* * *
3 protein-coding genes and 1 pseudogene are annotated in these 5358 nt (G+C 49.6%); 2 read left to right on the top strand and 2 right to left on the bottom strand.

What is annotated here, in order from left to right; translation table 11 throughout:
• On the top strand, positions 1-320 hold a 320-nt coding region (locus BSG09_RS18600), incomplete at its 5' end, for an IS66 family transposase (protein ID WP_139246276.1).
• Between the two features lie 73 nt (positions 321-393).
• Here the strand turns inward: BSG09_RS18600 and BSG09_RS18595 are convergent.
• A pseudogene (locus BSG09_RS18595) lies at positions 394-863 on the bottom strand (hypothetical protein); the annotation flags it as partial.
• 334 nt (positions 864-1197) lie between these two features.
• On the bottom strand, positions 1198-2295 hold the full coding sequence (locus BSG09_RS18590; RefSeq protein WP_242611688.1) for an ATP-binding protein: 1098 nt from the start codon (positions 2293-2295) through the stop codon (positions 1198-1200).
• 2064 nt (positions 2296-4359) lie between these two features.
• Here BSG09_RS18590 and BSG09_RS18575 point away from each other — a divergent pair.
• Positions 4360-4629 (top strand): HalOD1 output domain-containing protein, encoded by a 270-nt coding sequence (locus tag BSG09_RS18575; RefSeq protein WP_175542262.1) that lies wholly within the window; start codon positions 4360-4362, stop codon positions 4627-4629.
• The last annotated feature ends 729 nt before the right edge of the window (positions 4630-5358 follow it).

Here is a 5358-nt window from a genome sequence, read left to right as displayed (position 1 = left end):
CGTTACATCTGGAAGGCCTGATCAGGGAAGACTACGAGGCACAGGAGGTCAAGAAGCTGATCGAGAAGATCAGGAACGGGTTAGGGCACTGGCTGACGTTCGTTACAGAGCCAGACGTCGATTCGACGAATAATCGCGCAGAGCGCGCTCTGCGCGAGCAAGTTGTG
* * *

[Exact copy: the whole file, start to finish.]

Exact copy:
3 protein-coding genes and 1 pseudogene are annotated in these 5358 nt (G+C 49.6%); 2 read left to right on the top strand and 2 right to left on the bottom strand.

What is annotated here, in order from left to right; translation table 11 throughout:
• On the top strand, positions 1-320 hold a 320-nt coding region (locus BSG09_RS18600), incomplete at its 5' end, for an IS66 family transposase (protein ID WP_139246276.1).
• Between the two features lie 73 nt (positions 321-393).
• Here the strand turns inward: BSG09_RS18600 and BSG09_RS18595 are convergent.
• A pseudogene (locus BSG09_RS18595) lies at positions 394-863 on the bottom strand (hypothetical protein); the annotation flags it as partial.
• 334 nt (positions 864-1197) lie between these two features.
• On the bottom strand, positions 1198-2295 hold the full coding sequence (locus BSG09_RS18590; RefSeq protein WP_242611688.1) for an ATP-binding protein: 1098 nt from the start codon (positions 2293-2295) through the stop codon (positions 1198-1200).
• 2064 nt (positions 2296-4359) lie between these two features.
• Here BSG09_RS18590 and BSG09_RS18575 point away from each other — a divergent pair.
• Positions 4360-4629 (top strand): HalOD1 output domain-containing protein, encoded by a 270-nt coding sequence (locus tag BSG09_RS18575; RefSeq protein WP_175542262.1) that lies wholly within the window; start codon positions 4360-4362, stop codon positions 4627-4629.
• The last annotated feature ends 729 nt before the right edge of the window (positions 4630-5358 follow it).

Here is a 5358-nt window from a genome sequence, read left to right as displayed (position 1 = left end):
CGTTACATCTGGAAGGCCTGATCAGGGAAGACTACGAGGCACAGGAGGTCAAGAAGCTGATCGAGAAGATCAGGAACGGGTTAGGGCACTGGCTGACGTTCGTTACAGAGCCAGACGTCGATTCGACGAATAATCGCGCAGAGCGCGCTCTGCGCGAGCAAGTTGTG